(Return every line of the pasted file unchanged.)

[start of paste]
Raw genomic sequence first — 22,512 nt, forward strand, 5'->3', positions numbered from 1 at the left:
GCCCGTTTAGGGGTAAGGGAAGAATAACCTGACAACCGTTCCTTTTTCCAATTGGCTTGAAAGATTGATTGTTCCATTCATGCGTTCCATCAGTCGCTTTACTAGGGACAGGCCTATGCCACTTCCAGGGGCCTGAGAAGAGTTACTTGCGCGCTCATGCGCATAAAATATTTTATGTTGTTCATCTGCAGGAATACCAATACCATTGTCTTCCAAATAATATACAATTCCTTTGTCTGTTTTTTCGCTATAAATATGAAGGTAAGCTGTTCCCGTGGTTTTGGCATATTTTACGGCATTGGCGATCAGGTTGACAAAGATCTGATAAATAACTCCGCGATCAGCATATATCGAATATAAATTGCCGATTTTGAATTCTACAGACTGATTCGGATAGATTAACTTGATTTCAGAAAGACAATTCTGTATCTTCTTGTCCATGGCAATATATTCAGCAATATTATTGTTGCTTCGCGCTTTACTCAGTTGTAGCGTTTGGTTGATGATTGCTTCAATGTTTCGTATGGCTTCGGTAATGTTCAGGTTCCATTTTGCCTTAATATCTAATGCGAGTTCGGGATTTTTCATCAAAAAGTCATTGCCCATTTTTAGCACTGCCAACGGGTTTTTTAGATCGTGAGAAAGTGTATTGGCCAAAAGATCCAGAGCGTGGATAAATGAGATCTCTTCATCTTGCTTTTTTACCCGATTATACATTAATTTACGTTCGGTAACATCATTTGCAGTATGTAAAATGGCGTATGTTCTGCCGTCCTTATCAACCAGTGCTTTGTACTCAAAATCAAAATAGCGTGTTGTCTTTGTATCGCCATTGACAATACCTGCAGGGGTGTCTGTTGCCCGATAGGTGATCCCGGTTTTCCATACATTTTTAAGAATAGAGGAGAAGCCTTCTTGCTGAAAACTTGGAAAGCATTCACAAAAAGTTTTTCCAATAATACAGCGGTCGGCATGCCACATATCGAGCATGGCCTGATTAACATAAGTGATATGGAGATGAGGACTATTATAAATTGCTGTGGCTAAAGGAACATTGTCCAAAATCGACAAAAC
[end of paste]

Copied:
Raw genomic sequence first — 22,512 nt, forward strand, 5'->3', positions numbered from 1 at the left:
GCCCGTTTAGGGGTAAGGGAAGAATAACCTGACAACCGTTCCTTTTTCCAATTGGCTTGAAAGATTGATTGTTCCATTCATGCGTTCCATCAGTCGCTTTACTAGGGACAGGCCTATGCCACTTCCAGGGGCCTGAGAAGAGTTACTTGCGCGCTCATGCGCATAAAATATTTTATGTTGTTCATCTGCAGGAATACCAATACCATTGTCTTCCAAATAATATACAATTCCTTTGTCTGTTTTTTCGCTATAAATATGAAGGTAAGCTGTTCCCGTGGTTTTGGCATATTTTACGGCATTGGCGATCAGGTTGACAAAGATCTGATAAATAACTCCGCGATCAGCATATATCGAATATAAATTGCCGATTTTGAATTCTACAGACTGATTCGGATAGATTAACTTGATTTCAGAAAGACAATTCTGTATCTTCTTGTCCATGGCAATATATTCAGCAATATTATTGTTGCTTCGCGCTTTACTCAGTTGTAGCGTTTGGTTGATGATTGCTTCAATGTTTCGTATGGCTTCGGTAATGTTCAGGTTCCATTTTGCCTTAATATCTAATGCGAGTTCGGGATTTTTCATCAAAAAGTCATTGCCCATTTTTAGCACTGCCAACGGGTTTTTTAGATCGTGAGAAAGTGTATTGGCCAAAAGATCCAGAGCGTGGATAAATGAGATCTCTTCATCTTGCTTTTTTACCCGATTATACATTAATTTACGTTCGGTAACATCATTTGCAGTATGTAAAATGGCGTATGTTCTGCCGTCCTTATCAACCAGTGCTTTGTACTCAAAATCAAAATAGCGTGTTGTCTTTGTATCGCCATTGACAATACCTGCAGGGGTGTCTGTTGCCCGATAGGTGATCCCGGTTTTCCATACATTTTTAAGAATAGAGGAGAAGCCTTCTTGCTGAAAACTTGGAAAGCATTCACAAAAAGTTTTTCCAATAATACAGCGGTCGGCATGCCACATATCGAGCATGGCCTGATTAACATAAGTGATATGGAGATGAGGACTATTATAAATTGCTGTGGCTAAAGGAACATTGTCCAAAATCGACAAAAC